About dogs, cats, chickens, ducks, sheep and a lone alpaca

Last month saw me on a farm in far northern Alberta, learning about harvesting and how to hunt geese. Yesterday, I found myself on a farm in the North Okanagan region of Canuckistan.

A misty, chilly morning greeted us as we made our way to the barns to feed the chickens, dogs, barn cats and the sheep, and then to take some of the sheep out to pasture. The farm borders the Shuswap River, which meant the mist hung around until at least 11am. But I wasn’t complaining – it made for some pretty moody photos!

You will notice one sheep that doesn’t look like a sheep. That’s the guard alpaca that helps herd them and protects them from small predators like dogs and foxes.

You learn something new every day!

The time I forgot where I was meant to be going but got there anyway

So, yesterday I was talking about my trip from Edmonton (in Alberta) to Quesnel (in British Columbia) and how Jasper National Park had waylaid me. But I got back on track as soon as I left the park, and sped into B.C. on a mission to get home.

Have you ever met one of those people who gets distracted by every little thing? They will be engrossed in a weighty conversation and then be like, “oooh, look, a kitten,” and walk off to play with it, as if the discussion had been a trivial, irrelevant waste of time.

Well, that was me: focussed on my destination for all of half an hour and the first beautiful mountain that came along had me turning off the main road and down a gravel road to see if I could get a better angle from which to photograph its dashing ruggedness in the mid-day sunlight.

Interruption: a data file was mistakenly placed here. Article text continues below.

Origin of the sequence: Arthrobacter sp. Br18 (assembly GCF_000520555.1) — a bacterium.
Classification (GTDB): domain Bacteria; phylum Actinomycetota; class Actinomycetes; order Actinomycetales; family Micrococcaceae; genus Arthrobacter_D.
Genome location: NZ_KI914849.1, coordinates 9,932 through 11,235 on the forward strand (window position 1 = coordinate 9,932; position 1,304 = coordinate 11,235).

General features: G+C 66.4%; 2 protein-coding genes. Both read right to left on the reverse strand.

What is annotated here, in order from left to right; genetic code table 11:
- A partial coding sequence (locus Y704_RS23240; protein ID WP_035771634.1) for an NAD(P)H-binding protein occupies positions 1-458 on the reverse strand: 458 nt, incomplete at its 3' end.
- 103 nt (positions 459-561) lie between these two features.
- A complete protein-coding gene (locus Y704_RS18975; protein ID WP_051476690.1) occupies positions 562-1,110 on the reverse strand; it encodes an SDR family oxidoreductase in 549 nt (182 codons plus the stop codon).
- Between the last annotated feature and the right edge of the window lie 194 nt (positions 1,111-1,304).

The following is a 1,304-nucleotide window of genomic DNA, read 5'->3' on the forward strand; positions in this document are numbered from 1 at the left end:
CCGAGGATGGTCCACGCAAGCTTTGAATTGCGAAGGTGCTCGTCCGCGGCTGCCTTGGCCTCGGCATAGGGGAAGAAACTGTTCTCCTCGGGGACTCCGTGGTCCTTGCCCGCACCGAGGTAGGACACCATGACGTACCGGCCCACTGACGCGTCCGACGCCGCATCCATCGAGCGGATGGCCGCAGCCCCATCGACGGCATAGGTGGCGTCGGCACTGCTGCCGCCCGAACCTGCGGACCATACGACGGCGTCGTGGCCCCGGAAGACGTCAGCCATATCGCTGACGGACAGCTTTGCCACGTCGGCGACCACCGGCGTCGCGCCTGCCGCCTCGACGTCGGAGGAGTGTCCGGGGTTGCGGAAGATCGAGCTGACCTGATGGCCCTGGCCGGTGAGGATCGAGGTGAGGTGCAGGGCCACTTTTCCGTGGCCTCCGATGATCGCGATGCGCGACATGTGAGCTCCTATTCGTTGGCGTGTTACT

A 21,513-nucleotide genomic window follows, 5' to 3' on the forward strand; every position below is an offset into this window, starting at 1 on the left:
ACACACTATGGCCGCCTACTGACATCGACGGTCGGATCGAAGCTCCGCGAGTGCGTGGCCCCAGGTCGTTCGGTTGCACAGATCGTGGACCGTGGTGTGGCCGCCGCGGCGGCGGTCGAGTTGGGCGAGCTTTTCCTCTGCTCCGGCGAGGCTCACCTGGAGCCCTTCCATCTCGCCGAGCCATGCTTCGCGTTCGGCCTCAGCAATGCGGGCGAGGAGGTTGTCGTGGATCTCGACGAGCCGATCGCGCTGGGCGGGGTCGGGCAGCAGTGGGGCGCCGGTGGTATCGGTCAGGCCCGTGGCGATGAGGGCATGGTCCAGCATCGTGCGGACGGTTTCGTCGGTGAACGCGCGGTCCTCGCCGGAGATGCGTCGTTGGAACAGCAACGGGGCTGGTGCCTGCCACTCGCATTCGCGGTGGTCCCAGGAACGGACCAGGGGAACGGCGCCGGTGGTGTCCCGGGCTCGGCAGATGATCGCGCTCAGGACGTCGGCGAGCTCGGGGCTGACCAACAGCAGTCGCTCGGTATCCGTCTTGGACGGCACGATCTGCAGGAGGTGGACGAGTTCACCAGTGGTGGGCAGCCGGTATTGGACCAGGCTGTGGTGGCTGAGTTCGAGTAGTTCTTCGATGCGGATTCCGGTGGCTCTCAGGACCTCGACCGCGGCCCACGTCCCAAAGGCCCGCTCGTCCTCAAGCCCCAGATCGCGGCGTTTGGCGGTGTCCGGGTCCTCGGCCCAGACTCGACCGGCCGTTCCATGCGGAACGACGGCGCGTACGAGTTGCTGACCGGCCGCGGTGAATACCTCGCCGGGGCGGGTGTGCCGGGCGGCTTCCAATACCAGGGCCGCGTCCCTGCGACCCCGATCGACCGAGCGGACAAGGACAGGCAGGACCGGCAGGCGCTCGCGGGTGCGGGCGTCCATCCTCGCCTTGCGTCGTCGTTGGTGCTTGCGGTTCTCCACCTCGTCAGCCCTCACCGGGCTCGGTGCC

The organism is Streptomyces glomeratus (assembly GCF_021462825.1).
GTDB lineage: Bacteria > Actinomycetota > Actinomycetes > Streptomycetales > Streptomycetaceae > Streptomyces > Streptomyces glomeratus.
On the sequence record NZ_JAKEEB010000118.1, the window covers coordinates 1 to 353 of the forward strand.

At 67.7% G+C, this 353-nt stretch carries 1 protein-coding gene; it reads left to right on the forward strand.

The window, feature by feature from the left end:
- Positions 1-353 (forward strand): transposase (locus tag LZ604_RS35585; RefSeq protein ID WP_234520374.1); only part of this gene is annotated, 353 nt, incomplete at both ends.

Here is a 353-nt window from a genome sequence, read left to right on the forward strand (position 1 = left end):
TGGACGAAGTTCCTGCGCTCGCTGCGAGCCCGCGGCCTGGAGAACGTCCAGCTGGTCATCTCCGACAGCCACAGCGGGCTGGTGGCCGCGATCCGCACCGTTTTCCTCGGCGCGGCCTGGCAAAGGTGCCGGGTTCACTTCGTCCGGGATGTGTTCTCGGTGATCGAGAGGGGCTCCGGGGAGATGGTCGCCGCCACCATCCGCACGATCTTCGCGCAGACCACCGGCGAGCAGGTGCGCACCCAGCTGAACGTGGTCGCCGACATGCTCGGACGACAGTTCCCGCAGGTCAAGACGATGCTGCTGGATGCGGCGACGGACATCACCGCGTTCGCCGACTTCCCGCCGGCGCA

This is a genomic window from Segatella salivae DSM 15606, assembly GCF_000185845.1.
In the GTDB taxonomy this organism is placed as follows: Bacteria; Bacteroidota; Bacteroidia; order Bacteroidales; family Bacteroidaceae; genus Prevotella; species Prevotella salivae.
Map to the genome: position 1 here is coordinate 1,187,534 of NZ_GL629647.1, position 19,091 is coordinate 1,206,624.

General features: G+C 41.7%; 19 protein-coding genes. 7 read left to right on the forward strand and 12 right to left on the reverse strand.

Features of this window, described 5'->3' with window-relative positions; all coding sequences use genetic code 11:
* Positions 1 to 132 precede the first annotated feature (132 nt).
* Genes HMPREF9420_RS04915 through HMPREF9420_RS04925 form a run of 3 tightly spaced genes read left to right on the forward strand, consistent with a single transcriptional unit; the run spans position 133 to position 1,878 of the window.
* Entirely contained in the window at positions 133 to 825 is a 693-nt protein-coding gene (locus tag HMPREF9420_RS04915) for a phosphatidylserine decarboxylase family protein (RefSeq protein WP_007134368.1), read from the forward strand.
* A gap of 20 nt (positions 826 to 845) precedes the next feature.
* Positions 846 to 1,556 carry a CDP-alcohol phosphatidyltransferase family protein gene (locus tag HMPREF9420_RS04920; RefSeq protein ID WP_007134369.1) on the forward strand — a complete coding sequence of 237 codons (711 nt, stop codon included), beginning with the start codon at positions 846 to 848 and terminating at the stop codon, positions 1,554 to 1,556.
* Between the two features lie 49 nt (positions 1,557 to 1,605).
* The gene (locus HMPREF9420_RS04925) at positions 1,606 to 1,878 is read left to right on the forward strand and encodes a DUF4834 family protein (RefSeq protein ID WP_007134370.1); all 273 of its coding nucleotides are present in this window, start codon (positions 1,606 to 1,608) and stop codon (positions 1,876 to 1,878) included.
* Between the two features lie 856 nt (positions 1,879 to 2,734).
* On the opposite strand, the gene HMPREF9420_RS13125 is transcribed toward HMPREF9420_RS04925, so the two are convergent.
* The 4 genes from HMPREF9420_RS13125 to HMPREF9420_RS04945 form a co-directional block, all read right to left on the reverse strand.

My “kitten” was Mount Robson, at the gateway to the Rockies.

At the end of the road I discovered a chock-full parking lot, and a trail heading towards the mountain. Forgetting that I had a destination to reach, and that said destination was still 400km away, I decided to hike up the trail to see if I could get an even better view of the mountain.

Funnily enough, on reaching Kinney Lake’s southern shore, 4.5km up the trail, I discovered that Mount Robson was nowhere to be seen, hidden in the clouds and behind a minor hillock. One does get to enjoy Whitehorn Mountain at the far end of the lake; reflected splendidly in Kinney’s glacier-fed iridescent blue-green waters.

Hoping to get a better view of the mountain I had come to see, I kept walking to the campsite on the north shore of the lake – a further 2.5km. But alas, the clouds had rolled in lower and Mount Robson was completely obscured.

Finally remembering that I was meant to be driving somewhere, I took a few photos of the lake, turned and hurried back down the trail to my car. In total, the 14km roundtrip took me about 2 hours and 20 minutes.